3 Market Research Lessons from Star Wars: Rogue One

It's no secret I am a huge Star Wars fan. Those of you who follow the Drive Research blog might have noticed a few Star Wars Easter eggs in prior posts here or here. So I suppose it's no surprise I would use my movie-going experience the other night and blend its takeaways into my other passion of market research. With this in mind, here are 3 market research lessons from Rogue One: A Star Wars Story.

3 Market Research Lessons from Star Wars: Rogue One

Lesson 1: Dig Deeper in Analysis

Just like rebellions are built on hope, market research is built on data. Although I sometimes wish I had a giant claw machine to access old files like on the planet of Scarif, I much prefer the convenience of a few clicks of a mouse to pull a data file and run analysis. As the industry has progressed to more automated tools, it creates more time to interpret and assess data rather than spending time building charts and graphs.

This additional time allows a market research analyst to dive deeper into insights and uncover hidden themes. This is even more true with critical projects like the Death Star. The analysis should continue to evolve as you develop strategy. In many cases, you'll go back to the market research to help answer key questions. This additional work typically sparks new insights and recommendations, and in the case of the Empire, prevent re-work when it blows up because of the inability to uncover flaws.

Lesson 2: Don't Choke on Your Aspirations

The outcome of a customer satisfaction survey or concept test is largely unknown. The unpredictability of the research findings is what makes research so important. However, regardless of whether you are concept testing a product, evaluating customer service, or testing creative, those involved will have hope and aspirations. "I hope the data says this..." or "I hope they choose Product A..." Market research needs to remain objective. No matter how bad the news is, the truth must be told. Guiding decisions and strategy through unbiased data is a core value of market research. Never lose sight of this.

In Rogue One, Director Krennic (who played a major role in the Death Star project) had aspirations to be a leader. Ultimately, these aspirations were his ultimate demise. Be objective, be unbiased, and use your market research wisely.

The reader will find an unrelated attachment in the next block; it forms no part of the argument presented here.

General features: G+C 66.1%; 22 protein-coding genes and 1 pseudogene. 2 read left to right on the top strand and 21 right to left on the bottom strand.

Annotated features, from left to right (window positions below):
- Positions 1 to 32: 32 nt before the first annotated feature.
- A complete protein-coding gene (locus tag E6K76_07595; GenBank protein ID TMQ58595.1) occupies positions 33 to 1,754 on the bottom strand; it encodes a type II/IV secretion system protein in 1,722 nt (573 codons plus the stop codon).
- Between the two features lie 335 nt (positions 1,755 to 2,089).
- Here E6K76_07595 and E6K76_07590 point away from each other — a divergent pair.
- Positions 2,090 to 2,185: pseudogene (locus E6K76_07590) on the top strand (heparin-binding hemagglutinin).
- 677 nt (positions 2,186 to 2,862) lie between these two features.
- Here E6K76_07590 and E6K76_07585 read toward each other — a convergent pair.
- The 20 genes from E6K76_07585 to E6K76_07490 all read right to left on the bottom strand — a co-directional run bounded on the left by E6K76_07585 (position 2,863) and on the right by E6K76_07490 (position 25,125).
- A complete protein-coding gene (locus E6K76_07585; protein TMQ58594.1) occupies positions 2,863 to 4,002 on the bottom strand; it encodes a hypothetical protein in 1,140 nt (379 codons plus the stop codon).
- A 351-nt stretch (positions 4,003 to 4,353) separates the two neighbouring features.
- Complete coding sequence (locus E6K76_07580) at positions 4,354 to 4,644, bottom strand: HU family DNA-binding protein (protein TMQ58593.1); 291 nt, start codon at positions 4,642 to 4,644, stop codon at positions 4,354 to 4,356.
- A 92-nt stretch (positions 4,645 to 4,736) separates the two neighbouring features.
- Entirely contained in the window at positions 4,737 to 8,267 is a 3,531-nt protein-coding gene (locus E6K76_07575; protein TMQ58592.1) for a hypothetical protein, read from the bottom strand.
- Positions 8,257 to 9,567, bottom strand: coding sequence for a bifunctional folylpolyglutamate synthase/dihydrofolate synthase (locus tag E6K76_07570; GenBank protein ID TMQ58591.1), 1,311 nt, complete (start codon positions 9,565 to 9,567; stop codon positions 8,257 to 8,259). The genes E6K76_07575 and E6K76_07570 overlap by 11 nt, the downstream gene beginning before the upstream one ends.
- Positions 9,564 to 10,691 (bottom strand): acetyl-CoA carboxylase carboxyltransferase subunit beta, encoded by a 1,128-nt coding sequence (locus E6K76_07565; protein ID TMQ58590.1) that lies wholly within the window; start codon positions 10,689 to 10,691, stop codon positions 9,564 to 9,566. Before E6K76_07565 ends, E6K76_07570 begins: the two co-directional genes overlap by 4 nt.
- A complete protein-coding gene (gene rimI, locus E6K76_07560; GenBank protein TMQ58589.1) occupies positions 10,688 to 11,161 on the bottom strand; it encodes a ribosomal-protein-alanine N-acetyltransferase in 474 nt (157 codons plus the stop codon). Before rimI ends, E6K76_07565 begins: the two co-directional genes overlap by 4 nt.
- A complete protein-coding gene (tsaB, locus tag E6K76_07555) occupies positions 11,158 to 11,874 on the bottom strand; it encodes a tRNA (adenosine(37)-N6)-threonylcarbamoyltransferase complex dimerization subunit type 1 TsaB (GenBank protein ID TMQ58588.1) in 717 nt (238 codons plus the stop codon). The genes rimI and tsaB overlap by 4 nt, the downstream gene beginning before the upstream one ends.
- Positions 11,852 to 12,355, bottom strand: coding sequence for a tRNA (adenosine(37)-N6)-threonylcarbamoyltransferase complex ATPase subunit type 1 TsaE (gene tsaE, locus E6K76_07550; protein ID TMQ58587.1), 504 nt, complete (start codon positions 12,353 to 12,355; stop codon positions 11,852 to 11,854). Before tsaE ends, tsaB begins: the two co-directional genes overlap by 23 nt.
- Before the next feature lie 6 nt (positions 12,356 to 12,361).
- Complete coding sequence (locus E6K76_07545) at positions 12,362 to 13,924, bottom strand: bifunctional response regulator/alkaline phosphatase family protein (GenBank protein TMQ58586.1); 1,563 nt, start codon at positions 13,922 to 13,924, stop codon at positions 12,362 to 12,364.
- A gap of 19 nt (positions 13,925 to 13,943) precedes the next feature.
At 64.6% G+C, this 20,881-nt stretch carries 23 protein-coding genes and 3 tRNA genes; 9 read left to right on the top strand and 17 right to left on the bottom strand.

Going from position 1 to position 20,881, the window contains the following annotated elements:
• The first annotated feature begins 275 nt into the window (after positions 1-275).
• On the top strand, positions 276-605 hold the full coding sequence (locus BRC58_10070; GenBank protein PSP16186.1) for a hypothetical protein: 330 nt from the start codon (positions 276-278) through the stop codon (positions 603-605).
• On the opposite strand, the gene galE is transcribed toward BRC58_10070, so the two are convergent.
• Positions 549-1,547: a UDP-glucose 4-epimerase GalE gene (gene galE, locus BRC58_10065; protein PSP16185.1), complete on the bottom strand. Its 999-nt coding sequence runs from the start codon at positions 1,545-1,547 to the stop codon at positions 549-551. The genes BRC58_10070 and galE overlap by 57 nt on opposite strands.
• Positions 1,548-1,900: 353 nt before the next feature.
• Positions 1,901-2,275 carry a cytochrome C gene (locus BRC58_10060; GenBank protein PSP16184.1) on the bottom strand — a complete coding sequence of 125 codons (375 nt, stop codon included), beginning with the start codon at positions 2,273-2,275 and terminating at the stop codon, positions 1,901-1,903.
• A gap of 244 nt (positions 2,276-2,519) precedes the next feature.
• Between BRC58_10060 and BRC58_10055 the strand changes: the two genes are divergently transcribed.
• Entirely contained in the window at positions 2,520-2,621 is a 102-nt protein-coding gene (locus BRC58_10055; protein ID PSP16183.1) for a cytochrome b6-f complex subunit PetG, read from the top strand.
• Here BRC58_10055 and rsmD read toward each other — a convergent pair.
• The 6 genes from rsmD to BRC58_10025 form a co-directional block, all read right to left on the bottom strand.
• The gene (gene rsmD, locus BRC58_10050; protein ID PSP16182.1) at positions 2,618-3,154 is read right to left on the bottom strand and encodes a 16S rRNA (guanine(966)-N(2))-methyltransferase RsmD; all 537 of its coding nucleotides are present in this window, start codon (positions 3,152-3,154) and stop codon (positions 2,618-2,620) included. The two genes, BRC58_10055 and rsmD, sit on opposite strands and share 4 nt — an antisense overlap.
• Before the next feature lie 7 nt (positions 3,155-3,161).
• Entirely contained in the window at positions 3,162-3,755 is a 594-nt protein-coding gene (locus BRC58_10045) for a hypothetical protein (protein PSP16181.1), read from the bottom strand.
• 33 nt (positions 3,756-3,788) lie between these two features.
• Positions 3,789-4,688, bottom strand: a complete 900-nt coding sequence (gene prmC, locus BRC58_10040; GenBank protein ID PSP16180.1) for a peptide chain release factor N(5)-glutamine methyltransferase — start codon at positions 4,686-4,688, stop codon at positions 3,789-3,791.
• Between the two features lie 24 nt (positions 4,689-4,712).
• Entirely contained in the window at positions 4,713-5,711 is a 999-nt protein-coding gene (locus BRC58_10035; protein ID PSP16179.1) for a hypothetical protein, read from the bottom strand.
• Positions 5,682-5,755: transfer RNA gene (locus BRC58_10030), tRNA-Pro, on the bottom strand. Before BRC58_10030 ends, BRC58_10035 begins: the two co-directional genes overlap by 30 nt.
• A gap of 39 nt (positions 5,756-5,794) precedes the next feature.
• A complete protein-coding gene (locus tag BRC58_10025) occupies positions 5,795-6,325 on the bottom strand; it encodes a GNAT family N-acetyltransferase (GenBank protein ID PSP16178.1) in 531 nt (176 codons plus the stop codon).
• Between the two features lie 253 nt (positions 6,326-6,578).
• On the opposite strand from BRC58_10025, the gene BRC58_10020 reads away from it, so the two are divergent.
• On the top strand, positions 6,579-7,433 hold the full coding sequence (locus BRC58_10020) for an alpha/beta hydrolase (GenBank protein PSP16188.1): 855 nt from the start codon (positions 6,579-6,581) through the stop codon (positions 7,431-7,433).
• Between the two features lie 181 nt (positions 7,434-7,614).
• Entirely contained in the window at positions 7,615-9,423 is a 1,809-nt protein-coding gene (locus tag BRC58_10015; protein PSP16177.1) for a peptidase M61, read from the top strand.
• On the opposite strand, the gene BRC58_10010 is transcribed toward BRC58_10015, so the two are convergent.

Lesson 3: Find a Diverse Team, Share a Vision

The rebel team which eventually stole the Death Star plans was a make-shift bunch. However, they all shared the same common vision of defeating the Empire. This was ultimately the only passion and drive they needed to share together to get the job done. Sharing a vision and finding those who support the vision is a large part of company culture.

Working in market research or in business, each person in your company doesn't have to be great at everything. It takes leadership to understand where gaps exist. The best teams work together by addressing weaknesses and finding resources to fill those gaps. At your market research company or on your market research team find talented people who can manage projects, manage clients, excel in graphic design, excel in analysis, excel in reporting writing, and excel in sales to name a few. Then put them in situations where they can succeed.

A simple example would be finding someone who would raise their hand and suggest putting a cover on a thermal exhaust port which leads directly to the reactor on a major battle station.

Drive Research is a market research company in Syracuse, NY. Questions or comments about market research? Call us at 315-303-2040 or send us an email at info@driveresearch.com.

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